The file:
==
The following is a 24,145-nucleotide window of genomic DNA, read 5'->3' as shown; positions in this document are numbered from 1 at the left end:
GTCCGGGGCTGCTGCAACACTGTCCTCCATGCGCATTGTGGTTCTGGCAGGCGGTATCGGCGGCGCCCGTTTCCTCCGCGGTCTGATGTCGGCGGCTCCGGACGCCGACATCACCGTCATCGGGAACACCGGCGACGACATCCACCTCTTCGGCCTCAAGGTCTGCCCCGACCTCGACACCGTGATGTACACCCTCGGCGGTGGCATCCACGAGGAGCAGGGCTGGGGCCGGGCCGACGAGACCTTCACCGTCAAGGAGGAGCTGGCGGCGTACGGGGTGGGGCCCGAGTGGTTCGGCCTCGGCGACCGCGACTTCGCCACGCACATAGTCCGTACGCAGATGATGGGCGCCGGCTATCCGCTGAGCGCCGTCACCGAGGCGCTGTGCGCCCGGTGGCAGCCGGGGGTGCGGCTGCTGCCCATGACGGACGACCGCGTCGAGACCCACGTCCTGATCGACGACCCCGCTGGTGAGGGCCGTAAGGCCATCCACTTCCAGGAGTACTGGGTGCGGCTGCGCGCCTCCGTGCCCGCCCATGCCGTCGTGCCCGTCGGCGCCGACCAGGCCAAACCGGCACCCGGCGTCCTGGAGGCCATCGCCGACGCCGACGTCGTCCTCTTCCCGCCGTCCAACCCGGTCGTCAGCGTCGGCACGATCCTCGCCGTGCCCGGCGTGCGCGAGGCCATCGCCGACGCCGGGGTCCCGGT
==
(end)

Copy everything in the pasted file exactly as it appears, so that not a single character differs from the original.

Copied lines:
The following is a 24,145-nucleotide window of genomic DNA, read 5'->3' as shown; positions in this document are numbered from 1 at the left end:
GTCCGGGGCTGCTGCAACACTGTCCTCCATGCGCATTGTGGTTCTGGCAGGCGGTATCGGCGGCGCCCGTTTCCTCCGCGGTCTGATGTCGGCGGCTCCGGACGCCGACATCACCGTCATCGGGAACACCGGCGACGACATCCACCTCTTCGGCCTCAAGGTCTGCCCCGACCTCGACACCGTGATGTACACCCTCGGCGGTGGCATCCACGAGGAGCAGGGCTGGGGCCGGGCCGACGAGACCTTCACCGTCAAGGAGGAGCTGGCGGCGTACGGGGTGGGGCCCGAGTGGTTCGGCCTCGGCGACCGCGACTTCGCCACGCACATAGTCCGTACGCAGATGATGGGCGCCGGCTATCCGCTGAGCGCCGTCACCGAGGCGCTGTGCGCCCGGTGGCAGCCGGGGGTGCGGCTGCTGCCCATGACGGACGACCGCGTCGAGACCCACGTCCTGATCGACGACCCCGCTGGTGAGGGCCGTAAGGCCATCCACTTCCAGGAGTACTGGGTGCGGCTGCGCGCCTCCGTGCCCGCCCATGCCGTCGTGCCCGTCGGCGCCGACCAGGCCAAACCGGCACCCGGCGTCCTGGAGGCCATCGCCGACGCCGACGTCGTCCTCTTCCCGCCGTCCAACCCGGTCGTCAGCGTCGGCACGATCCTCGCCGTGCCCGGCGTGCGCGAGGCCATCGCCGACGCCGGGGTCCCGGT